Hole Punch Cloud Observed Over Los Angeles, California

March 08, 2017


Photographer: Gwyneth Seelinger
Summary Authors: Jim Foster; Gwyneth Seelinger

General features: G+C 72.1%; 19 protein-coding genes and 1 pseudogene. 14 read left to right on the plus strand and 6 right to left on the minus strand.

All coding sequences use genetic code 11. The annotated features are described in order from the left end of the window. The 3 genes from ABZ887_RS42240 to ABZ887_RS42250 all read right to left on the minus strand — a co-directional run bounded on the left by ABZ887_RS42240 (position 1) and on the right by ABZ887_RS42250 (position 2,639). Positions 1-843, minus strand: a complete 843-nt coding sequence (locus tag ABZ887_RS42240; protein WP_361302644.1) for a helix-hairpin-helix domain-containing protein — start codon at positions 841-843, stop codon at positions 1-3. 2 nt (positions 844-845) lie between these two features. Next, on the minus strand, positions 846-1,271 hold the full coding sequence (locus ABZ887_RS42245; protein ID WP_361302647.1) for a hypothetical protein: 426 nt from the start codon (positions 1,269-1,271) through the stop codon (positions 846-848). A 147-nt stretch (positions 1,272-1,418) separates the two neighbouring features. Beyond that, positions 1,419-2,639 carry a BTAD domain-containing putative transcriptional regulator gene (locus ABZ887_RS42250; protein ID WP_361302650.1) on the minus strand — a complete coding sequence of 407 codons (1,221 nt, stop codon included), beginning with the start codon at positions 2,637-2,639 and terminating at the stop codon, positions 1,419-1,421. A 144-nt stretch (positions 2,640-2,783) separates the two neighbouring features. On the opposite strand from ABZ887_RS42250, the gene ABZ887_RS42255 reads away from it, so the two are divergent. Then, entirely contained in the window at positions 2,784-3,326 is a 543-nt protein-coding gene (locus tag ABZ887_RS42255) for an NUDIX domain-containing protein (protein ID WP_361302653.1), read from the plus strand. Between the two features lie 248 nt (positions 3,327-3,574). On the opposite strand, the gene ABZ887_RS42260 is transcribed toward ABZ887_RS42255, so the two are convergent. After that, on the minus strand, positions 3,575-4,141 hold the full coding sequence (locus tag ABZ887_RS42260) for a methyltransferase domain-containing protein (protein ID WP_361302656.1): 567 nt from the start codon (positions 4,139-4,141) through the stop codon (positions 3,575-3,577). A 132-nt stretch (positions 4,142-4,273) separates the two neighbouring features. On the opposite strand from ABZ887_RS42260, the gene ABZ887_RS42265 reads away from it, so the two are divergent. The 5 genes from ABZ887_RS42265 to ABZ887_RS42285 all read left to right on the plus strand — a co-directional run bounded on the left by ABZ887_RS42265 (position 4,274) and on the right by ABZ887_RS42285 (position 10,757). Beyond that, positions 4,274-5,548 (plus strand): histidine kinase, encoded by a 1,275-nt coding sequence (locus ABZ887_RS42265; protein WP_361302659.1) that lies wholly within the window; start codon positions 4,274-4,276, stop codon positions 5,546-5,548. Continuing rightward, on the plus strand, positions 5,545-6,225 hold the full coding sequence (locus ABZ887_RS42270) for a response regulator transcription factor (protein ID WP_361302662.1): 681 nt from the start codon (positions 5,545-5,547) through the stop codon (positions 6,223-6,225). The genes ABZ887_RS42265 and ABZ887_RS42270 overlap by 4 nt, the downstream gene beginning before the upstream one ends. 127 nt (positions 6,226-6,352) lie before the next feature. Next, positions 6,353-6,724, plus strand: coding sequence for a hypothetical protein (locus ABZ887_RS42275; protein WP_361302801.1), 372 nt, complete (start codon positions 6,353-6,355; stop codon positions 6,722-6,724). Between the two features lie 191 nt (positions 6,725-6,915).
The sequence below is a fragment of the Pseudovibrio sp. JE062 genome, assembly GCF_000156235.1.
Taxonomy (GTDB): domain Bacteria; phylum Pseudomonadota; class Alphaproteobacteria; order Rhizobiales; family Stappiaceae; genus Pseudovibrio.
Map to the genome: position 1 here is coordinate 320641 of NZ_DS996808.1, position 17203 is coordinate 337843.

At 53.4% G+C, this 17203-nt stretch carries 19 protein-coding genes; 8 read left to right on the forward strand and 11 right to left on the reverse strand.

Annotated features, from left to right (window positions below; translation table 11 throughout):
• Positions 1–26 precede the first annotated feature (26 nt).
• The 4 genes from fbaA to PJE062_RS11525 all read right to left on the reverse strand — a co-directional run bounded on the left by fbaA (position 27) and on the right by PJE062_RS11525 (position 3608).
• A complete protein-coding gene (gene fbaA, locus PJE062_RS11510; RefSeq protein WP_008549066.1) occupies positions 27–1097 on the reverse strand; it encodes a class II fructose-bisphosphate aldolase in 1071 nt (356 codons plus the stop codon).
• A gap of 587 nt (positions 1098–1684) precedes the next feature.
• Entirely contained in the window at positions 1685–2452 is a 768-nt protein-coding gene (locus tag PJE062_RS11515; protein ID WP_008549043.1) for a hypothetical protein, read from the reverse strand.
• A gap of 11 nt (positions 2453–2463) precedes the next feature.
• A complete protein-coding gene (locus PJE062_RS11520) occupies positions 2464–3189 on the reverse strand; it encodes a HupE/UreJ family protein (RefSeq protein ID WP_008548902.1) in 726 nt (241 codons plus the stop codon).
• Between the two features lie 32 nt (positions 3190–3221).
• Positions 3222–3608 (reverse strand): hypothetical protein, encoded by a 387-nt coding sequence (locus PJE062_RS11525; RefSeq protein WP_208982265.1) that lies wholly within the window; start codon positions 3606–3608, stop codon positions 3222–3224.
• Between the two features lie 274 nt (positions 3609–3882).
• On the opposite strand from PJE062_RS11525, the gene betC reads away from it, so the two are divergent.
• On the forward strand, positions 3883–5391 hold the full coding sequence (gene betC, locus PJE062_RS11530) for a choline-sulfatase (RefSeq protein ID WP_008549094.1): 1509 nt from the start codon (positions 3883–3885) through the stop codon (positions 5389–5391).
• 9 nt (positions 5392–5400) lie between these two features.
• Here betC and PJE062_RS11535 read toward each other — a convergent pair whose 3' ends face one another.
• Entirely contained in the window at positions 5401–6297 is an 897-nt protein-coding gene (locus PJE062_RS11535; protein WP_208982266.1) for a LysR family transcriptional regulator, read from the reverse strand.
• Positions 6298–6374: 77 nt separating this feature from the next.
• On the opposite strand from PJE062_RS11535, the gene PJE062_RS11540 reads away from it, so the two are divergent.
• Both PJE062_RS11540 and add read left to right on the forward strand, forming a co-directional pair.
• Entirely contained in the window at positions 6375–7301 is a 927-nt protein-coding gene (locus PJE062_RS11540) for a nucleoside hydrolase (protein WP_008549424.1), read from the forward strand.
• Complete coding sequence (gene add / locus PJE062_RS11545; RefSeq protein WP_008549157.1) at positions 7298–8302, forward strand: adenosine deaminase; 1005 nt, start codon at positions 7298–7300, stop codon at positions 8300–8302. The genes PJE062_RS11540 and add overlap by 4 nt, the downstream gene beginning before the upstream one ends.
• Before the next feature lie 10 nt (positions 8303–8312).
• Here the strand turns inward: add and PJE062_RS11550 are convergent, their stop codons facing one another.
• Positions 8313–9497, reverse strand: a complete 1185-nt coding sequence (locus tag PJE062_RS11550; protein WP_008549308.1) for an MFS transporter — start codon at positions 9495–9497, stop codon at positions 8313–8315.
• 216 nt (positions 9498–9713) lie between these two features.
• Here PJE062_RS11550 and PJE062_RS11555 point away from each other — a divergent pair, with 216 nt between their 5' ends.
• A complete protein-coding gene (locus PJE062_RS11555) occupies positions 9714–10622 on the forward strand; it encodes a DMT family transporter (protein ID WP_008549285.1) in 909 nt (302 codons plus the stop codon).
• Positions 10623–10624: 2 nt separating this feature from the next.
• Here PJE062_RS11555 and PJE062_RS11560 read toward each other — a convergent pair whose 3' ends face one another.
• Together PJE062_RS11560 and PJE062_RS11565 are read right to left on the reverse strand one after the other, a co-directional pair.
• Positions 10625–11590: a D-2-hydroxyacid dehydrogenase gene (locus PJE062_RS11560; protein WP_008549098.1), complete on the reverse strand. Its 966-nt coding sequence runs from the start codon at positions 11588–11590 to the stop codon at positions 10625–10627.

The photo above showing a blimp-shaped hole punch cloud was taken near my home in Los Angeles, California. A characteristic of nearly all hole punches is that they're typically surrounded by mid-level clouds, which is a clue to their formation. The supercooled water droplets that compose such clouds freeze when disturbed by the passage of an airplane or jet, and the resulting ice particles then begin to fall toward the ground as fallstreak streamers -- the brighter white area within the confines of the hole punch. As the droplets freeze heat is released (heat of fusion). This causes nearby droplets to evaporate, forming a large hole in the cloud deck. Photo taken out of the car I was riding in on January 12, 2017.